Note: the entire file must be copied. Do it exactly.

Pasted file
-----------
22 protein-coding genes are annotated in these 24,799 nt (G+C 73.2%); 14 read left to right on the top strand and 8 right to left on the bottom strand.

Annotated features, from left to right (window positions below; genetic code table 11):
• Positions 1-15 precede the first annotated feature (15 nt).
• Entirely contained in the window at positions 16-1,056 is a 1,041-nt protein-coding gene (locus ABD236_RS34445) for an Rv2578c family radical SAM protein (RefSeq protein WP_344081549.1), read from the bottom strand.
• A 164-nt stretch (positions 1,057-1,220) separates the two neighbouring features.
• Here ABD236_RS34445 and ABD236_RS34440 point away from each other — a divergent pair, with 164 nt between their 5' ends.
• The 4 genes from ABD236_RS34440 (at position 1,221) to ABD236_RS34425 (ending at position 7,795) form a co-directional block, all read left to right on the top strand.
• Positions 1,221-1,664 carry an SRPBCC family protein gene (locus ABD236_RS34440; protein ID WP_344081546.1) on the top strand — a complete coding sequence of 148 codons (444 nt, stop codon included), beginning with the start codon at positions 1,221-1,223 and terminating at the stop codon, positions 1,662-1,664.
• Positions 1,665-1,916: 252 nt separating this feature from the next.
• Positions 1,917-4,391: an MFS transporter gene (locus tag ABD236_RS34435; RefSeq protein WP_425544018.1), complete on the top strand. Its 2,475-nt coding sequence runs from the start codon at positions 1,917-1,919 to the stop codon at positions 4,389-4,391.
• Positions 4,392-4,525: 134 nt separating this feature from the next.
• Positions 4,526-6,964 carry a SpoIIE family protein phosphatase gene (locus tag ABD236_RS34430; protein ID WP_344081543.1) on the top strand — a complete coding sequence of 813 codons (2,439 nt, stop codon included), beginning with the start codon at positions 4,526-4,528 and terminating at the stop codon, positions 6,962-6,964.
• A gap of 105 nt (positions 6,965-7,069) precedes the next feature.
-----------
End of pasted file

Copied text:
22 protein-coding genes are annotated in these 24,799 nt (G+C 73.2%); 14 read left to right on the top strand and 8 right to left on the bottom strand.

Annotated features, from left to right (window positions below; genetic code table 11):
• Positions 1-15 precede the first annotated feature (15 nt).
• Entirely contained in the window at positions 16-1,056 is a 1,041-nt protein-coding gene (locus ABD236_RS34445) for an Rv2578c family radical SAM protein (RefSeq protein WP_344081549.1), read from the bottom strand.
• A 164-nt stretch (positions 1,057-1,220) separates the two neighbouring features.
• Here ABD236_RS34445 and ABD236_RS34440 point away from each other — a divergent pair, with 164 nt between their 5' ends.
• The 4 genes from ABD236_RS34440 (at position 1,221) to ABD236_RS34425 (ending at position 7,795) form a co-directional block, all read left to right on the top strand.
• Positions 1,221-1,664 carry an SRPBCC family protein gene (locus ABD236_RS34440; protein ID WP_344081546.1) on the top strand — a complete coding sequence of 148 codons (444 nt, stop codon included), beginning with the start codon at positions 1,221-1,223 and terminating at the stop codon, positions 1,662-1,664.
• Positions 1,665-1,916: 252 nt separating this feature from the next.
• Positions 1,917-4,391: an MFS transporter gene (locus tag ABD236_RS34435; RefSeq protein WP_425544018.1), complete on the top strand. Its 2,475-nt coding sequence runs from the start codon at positions 1,917-1,919 to the stop codon at positions 4,389-4,391.
• Positions 4,392-4,525: 134 nt separating this feature from the next.
• Positions 4,526-6,964 carry a SpoIIE family protein phosphatase gene (locus tag ABD236_RS34430; protein ID WP_344081543.1) on the top strand — a complete coding sequence of 813 codons (2,439 nt, stop codon included), beginning with the start codon at positions 4,526-4,528 and terminating at the stop codon, positions 6,962-6,964.
• A gap of 105 nt (positions 6,965-7,069) precedes the next feature.